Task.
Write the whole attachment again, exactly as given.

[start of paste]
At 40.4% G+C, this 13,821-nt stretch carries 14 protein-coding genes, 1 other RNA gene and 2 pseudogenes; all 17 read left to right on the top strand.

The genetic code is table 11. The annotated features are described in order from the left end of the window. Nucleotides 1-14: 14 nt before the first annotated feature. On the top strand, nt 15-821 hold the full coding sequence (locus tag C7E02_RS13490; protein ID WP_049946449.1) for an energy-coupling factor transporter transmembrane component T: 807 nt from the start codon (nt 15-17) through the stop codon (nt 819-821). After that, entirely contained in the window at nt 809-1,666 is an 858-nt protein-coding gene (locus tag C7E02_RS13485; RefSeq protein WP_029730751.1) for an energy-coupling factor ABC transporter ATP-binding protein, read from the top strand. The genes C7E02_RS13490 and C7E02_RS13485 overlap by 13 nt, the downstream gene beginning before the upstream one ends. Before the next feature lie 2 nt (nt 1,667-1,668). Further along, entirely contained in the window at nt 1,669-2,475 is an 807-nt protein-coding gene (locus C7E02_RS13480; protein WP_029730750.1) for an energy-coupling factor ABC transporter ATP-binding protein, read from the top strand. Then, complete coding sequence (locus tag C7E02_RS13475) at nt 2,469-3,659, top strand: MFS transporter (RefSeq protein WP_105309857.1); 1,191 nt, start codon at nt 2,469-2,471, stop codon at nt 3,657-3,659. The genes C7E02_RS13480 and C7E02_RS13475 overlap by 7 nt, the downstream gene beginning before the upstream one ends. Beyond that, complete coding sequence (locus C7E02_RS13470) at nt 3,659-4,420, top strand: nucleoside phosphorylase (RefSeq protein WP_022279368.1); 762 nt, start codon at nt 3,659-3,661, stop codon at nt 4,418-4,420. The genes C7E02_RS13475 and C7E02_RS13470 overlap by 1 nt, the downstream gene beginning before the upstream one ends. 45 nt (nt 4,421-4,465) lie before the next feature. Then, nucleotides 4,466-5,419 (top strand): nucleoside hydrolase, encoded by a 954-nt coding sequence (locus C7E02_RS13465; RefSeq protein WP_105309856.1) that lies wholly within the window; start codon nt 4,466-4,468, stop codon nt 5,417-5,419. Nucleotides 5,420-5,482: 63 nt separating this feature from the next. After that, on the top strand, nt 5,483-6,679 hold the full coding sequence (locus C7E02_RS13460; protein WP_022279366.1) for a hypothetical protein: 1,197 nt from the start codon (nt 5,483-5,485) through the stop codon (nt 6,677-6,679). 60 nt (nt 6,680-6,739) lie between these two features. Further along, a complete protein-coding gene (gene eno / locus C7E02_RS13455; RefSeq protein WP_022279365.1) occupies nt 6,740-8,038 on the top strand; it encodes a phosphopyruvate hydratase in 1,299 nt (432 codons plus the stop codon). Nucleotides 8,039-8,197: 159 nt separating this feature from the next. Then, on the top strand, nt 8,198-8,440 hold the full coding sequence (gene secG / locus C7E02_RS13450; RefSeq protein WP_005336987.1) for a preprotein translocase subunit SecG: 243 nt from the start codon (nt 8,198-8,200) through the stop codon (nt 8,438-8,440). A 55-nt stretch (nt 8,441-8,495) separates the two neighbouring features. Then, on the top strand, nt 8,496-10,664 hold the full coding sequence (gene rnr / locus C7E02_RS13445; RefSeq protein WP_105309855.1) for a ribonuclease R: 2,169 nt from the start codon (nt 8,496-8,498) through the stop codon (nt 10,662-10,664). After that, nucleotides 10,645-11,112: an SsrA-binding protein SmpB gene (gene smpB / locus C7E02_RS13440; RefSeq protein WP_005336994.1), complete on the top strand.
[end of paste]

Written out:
At 40.4% G+C, this 13,821-nt stretch carries 14 protein-coding genes, 1 other RNA gene and 2 pseudogenes; all 17 read left to right on the top strand.

The genetic code is table 11. The annotated features are described in order from the left end of the window. Nucleotides 1-14: 14 nt before the first annotated feature. On the top strand, nt 15-821 hold the full coding sequence (locus tag C7E02_RS13490; protein ID WP_049946449.1) for an energy-coupling factor transporter transmembrane component T: 807 nt from the start codon (nt 15-17) through the stop codon (nt 819-821). After that, entirely contained in the window at nt 809-1,666 is an 858-nt protein-coding gene (locus tag C7E02_RS13485; RefSeq protein WP_029730751.1) for an energy-coupling factor ABC transporter ATP-binding protein, read from the top strand. The genes C7E02_RS13490 and C7E02_RS13485 overlap by 13 nt, the downstream gene beginning before the upstream one ends. Before the next feature lie 2 nt (nt 1,667-1,668). Further along, entirely contained in the window at nt 1,669-2,475 is an 807-nt protein-coding gene (locus C7E02_RS13480; protein WP_029730750.1) for an energy-coupling factor ABC transporter ATP-binding protein, read from the top strand. Then, complete coding sequence (locus tag C7E02_RS13475) at nt 2,469-3,659, top strand: MFS transporter (RefSeq protein WP_105309857.1); 1,191 nt, start codon at nt 2,469-2,471, stop codon at nt 3,657-3,659. The genes C7E02_RS13480 and C7E02_RS13475 overlap by 7 nt, the downstream gene beginning before the upstream one ends. Beyond that, complete coding sequence (locus C7E02_RS13470) at nt 3,659-4,420, top strand: nucleoside phosphorylase (RefSeq protein WP_022279368.1); 762 nt, start codon at nt 3,659-3,661, stop codon at nt 4,418-4,420. The genes C7E02_RS13475 and C7E02_RS13470 overlap by 1 nt, the downstream gene beginning before the upstream one ends. 45 nt (nt 4,421-4,465) lie before the next feature. Then, nucleotides 4,466-5,419 (top strand): nucleoside hydrolase, encoded by a 954-nt coding sequence (locus C7E02_RS13465; RefSeq protein WP_105309856.1) that lies wholly within the window; start codon nt 4,466-4,468, stop codon nt 5,417-5,419. Nucleotides 5,420-5,482: 63 nt separating this feature from the next. After that, on the top strand, nt 5,483-6,679 hold the full coding sequence (locus C7E02_RS13460; protein WP_022279366.1) for a hypothetical protein: 1,197 nt from the start codon (nt 5,483-5,485) through the stop codon (nt 6,677-6,679). 60 nt (nt 6,680-6,739) lie between these two features. Further along, a complete protein-coding gene (gene eno / locus C7E02_RS13455; RefSeq protein WP_022279365.1) occupies nt 6,740-8,038 on the top strand; it encodes a phosphopyruvate hydratase in 1,299 nt (432 codons plus the stop codon). Nucleotides 8,039-8,197: 159 nt separating this feature from the next. Then, on the top strand, nt 8,198-8,440 hold the full coding sequence (gene secG / locus C7E02_RS13450; RefSeq protein WP_005336987.1) for a preprotein translocase subunit SecG: 243 nt from the start codon (nt 8,198-8,200) through the stop codon (nt 8,438-8,440). A 55-nt stretch (nt 8,441-8,495) separates the two neighbouring features. Then, on the top strand, nt 8,496-10,664 hold the full coding sequence (gene rnr / locus C7E02_RS13445; RefSeq protein WP_105309855.1) for a ribonuclease R: 2,169 nt from the start codon (nt 8,496-8,498) through the stop codon (nt 10,662-10,664). After that, nucleotides 10,645-11,112: an SsrA-binding protein SmpB gene (gene smpB / locus C7E02_RS13440; RefSeq protein WP_005336994.1), complete on the top strand.